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VESA approves DisplayPort 1.1

Written by James Delahunty (Google+) @ 04 Apr 2007 17:15 User comments (6)

VESA approves DisplayPort 1.1 The Video Electronic Standards Association (VESA) has approved DisplayPort 1.1 as the new industry standard for display connections. VESA describes DisplayPort as "HDMI for computers". It supports High-bandwidth Digital Content Protection (HDCP). DisplayPort is designed to offer a common interface for internal and external digital displays, set to replace VGA and DVI.
"The benefits of version 1.1 are significant, and will encourage adoption of DisplayPort in new generations of computers and consumer electronics equipment," said VESA Director Bill Lempesis in a statement. "Our task groups and committees within VESA worked very hard to ensure that DisplayPort 1.1 satisfies the important objectives it is designed for, and as a result, this new version has widespread support among all the leading computer and consumer electronics suppliers."

VESA also plans to incorporate best practices for providing HDMI connectivity through its DisplayPort Interoperability Guidelines, which will be finalized soon.

Ars Technica

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6 user comments

14.4.2007 22:16

Crap, now I have to wait to buy my DirectX 10 video card AND my next monitor... This sucks. How friggen often are they going to come out with these new standards? The content protection doesn't excite me either. What am I supposed to say as a consumer? "Cool, content protection!!" I was just getting excited about getting rid of my VGA-style connector. I guess I'll be keeping my CRT a bit longer :P lol

24.4.2007 23:07

I can see it now MS explodeds when people call in when their computer cant play protected media it goes blanks shuts off or gives a error.

35.4.2007 12:36

From the Vesa website...
"Significant advantages over DVI and VGA include a small USB-sized connector with available latching, two-way display connectivity, optional audio support, higher performance than dual link DVI at 10.8 Gigabits per second, and a unique micro-packet architecture that enables new display features."

Smaller connection = Smaller cable

That is great news as it gets rid of another bulky cable dangling behind my desk.

45.4.2007 22:50

Great news if you have an extra $300-$1700 ready to upgrade your video card and monitor so you can get a smaller diameter cable! lol

58.4.2007 1:49

Umm ive not done the math, but im guessing theres an upper limit to the total number of pixels you can refresh per second on dvi, hence total resolution must have a limit.

Currently i belive were limited more by the manufacturing techniques, although i know this will change with oled and digital projectors displays.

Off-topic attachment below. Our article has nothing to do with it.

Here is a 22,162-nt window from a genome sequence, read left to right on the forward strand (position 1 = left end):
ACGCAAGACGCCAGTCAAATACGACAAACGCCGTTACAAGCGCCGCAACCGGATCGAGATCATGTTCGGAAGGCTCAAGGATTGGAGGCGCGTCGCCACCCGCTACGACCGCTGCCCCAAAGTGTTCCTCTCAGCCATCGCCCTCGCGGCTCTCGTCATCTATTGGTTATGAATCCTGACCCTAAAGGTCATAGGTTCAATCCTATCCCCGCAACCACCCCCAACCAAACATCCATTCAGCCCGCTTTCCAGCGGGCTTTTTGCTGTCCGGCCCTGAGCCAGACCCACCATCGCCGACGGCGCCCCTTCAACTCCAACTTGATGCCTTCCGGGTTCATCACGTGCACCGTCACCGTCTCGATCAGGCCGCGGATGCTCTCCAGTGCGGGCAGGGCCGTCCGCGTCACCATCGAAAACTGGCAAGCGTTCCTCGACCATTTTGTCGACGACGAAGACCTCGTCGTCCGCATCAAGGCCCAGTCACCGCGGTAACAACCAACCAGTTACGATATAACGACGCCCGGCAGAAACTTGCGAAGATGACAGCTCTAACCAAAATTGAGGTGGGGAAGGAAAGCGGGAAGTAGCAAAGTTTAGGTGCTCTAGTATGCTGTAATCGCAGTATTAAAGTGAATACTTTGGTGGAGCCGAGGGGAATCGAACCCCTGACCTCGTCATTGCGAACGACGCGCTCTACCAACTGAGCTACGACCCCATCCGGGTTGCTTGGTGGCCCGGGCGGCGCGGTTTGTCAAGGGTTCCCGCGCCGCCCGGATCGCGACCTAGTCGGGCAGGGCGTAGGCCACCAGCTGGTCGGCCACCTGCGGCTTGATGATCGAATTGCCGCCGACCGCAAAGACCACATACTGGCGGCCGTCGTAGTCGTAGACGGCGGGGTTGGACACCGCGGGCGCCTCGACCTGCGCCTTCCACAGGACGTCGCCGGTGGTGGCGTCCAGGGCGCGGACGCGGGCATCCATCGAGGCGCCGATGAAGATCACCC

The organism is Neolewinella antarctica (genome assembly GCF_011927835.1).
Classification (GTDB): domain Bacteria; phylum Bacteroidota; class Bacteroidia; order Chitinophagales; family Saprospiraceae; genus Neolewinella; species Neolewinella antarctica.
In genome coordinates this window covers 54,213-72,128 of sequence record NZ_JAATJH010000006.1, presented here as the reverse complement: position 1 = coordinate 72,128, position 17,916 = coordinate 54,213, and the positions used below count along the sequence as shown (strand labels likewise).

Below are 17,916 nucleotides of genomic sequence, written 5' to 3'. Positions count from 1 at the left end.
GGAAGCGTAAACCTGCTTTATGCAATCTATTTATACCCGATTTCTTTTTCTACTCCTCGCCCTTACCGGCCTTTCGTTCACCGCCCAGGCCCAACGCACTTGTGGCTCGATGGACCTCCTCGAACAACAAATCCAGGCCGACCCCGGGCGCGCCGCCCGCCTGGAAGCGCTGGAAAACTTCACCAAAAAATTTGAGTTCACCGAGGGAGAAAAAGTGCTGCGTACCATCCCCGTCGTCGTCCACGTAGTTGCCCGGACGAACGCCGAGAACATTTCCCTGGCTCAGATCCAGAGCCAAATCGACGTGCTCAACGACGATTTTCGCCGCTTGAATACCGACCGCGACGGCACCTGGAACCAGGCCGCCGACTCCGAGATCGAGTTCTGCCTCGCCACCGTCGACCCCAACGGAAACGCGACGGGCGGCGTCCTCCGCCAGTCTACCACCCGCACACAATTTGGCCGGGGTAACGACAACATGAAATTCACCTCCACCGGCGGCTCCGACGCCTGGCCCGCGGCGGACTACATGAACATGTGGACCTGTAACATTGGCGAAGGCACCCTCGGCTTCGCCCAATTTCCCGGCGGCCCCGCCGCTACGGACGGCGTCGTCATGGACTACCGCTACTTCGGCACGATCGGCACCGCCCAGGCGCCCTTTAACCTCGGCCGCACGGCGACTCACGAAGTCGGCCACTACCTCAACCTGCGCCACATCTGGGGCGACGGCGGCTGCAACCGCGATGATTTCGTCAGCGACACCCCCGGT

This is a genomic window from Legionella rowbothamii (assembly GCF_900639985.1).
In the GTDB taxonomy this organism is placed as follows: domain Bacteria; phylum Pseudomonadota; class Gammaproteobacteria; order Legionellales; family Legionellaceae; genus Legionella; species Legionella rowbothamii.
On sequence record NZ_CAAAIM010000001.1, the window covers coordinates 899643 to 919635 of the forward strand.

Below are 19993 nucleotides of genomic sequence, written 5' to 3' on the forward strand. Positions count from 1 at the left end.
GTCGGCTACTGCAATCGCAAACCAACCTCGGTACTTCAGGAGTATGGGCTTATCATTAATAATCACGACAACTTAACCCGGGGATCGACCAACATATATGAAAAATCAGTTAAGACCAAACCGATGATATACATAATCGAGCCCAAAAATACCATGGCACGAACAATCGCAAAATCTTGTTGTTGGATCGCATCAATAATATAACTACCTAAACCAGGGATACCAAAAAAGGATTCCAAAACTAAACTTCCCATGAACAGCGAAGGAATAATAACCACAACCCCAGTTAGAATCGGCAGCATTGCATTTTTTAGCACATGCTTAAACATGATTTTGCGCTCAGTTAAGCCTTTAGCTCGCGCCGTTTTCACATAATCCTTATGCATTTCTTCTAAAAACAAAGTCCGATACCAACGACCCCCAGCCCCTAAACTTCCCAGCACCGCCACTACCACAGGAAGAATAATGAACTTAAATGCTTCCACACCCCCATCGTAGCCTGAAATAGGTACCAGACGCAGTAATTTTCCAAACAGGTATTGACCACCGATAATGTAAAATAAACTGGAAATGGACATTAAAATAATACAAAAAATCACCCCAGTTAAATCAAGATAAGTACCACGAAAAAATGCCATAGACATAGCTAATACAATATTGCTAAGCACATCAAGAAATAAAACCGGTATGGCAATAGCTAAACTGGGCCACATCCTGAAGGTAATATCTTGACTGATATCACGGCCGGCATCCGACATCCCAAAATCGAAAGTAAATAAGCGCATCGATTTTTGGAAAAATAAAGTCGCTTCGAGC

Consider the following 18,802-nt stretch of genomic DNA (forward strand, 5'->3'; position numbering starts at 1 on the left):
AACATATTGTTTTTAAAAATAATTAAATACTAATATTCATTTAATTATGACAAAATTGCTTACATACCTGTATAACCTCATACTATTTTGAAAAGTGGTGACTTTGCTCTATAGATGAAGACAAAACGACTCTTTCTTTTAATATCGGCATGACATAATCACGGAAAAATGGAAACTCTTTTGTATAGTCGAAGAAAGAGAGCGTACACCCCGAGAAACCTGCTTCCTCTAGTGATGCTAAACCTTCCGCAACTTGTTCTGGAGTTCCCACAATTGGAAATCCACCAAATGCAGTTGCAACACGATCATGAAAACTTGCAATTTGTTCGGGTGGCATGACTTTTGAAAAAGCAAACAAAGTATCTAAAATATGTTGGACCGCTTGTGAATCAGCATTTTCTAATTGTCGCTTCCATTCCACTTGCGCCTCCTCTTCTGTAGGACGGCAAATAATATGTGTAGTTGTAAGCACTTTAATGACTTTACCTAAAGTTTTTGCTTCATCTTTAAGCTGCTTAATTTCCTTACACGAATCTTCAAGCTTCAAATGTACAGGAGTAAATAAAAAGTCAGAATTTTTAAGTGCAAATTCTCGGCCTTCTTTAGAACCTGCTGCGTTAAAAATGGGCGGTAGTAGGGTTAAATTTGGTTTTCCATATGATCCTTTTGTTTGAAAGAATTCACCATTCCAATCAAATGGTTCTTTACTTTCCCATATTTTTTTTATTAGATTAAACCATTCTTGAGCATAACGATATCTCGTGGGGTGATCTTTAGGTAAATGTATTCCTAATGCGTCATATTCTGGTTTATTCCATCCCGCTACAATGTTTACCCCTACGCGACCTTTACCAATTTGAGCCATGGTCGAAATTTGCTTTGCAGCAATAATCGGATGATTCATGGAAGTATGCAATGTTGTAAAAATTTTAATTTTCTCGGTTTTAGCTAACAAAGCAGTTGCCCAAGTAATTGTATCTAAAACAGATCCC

So does this mean in the future i can get rid of having multiple display cards and monitors to get the workspace i want :)

And on the internal audio interface i assume thats just a digital 5.1 pass through or replay, but when was the last time u saw anyone with a serious tv setup or pc setup that was using the internal speakers on the screen and thats if the screen has them.

Im not so sold on that one.

And DRM, with everyone in the industry now maybe gona follow emi and back down on DRM will we ever have to worry with it actually being used even if its there. Additionally even if it does get used, what use will there be having it there ie on the video feed to the screen, assuming you had already bypassed the DRM at the source how is this going to stop u playing stuff that had the DRM stripped/dropped off at the player ?

Mini usb sounds intresting but does make me wounder what the leads effective length is going to be, as ive seen dvi cables that do 15 - 20 meters, usb needs to be repeated every 6 - 10 meters i belive due to the nature of the signal.

68.4.2007 2:36

Audio/Video in one cable
sending them together in one cable is not to bad a idea from the TV it can go to audio system,this can help with cableage but not remove the need to directly plug things into the audio system.

While HDCP is in the works we see visions of DRM within vista disabling output devices that are not protected while playing protected media yet palyign any unprotected media fine,but HDCP in itself is a odd move it only disables high def output on HDCP hardware so any old player that can force a mode will over ride it, sure theres steps to take to make HDCP the standard protection but for the short run its flawed and pointless,in the long run if all of the industries can focus onto it you would only be able to copy to HDCP recorders...its smacks of a monopolistic move by the industry to force you to get new hardware just to watch and record from new media.

March of the "Right" Over Lords
the march to restrict personal freedom with newer media can be seen as the same march on returning movies and video games with one hand they restrict copying on the other they ban the right of return now they are upping the game if you fail to met the requirements for viewership you shall not watch it this goes far beyond just needing a player and a screen to view it....with all this do they then let the consumer return bad movies and games no they blame them for all their woes and call them thivies...

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